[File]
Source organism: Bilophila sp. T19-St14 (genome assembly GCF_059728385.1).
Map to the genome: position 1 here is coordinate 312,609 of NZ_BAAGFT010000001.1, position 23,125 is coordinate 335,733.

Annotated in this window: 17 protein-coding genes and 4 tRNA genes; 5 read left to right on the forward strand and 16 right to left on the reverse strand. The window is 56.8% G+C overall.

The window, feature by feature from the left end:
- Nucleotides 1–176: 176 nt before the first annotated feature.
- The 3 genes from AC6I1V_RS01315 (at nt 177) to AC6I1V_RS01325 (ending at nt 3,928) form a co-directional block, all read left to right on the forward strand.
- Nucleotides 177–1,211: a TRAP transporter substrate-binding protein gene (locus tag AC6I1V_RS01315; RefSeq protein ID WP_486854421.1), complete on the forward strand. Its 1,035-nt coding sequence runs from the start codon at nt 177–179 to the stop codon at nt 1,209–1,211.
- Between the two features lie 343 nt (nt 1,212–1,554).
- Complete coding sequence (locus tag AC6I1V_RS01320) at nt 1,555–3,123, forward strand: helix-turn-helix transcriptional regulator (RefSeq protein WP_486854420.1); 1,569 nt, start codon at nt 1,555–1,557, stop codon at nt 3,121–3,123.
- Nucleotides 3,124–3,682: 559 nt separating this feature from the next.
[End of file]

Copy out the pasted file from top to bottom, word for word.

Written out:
Source organism: Bilophila sp. T19-St14 (genome assembly GCF_059728385.1).
Map to the genome: position 1 here is coordinate 312,609 of NZ_BAAGFT010000001.1, position 23,125 is coordinate 335,733.

Annotated in this window: 17 protein-coding genes and 4 tRNA genes; 5 read left to right on the forward strand and 16 right to left on the reverse strand. The window is 56.8% G+C overall.

The window, feature by feature from the left end:
- Nucleotides 1–176: 176 nt before the first annotated feature.
- The 3 genes from AC6I1V_RS01315 (at nt 177) to AC6I1V_RS01325 (ending at nt 3,928) form a co-directional block, all read left to right on the forward strand.
- Nucleotides 177–1,211: a TRAP transporter substrate-binding protein gene (locus tag AC6I1V_RS01315; RefSeq protein ID WP_486854421.1), complete on the forward strand. Its 1,035-nt coding sequence runs from the start codon at nt 177–179 to the stop codon at nt 1,209–1,211.
- Between the two features lie 343 nt (nt 1,212–1,554).
- Complete coding sequence (locus tag AC6I1V_RS01320) at nt 1,555–3,123, forward strand: helix-turn-helix transcriptional regulator (RefSeq protein WP_486854420.1); 1,569 nt, start codon at nt 1,555–1,557, stop codon at nt 3,121–3,123.
- Nucleotides 3,124–3,682: 559 nt separating this feature from the next.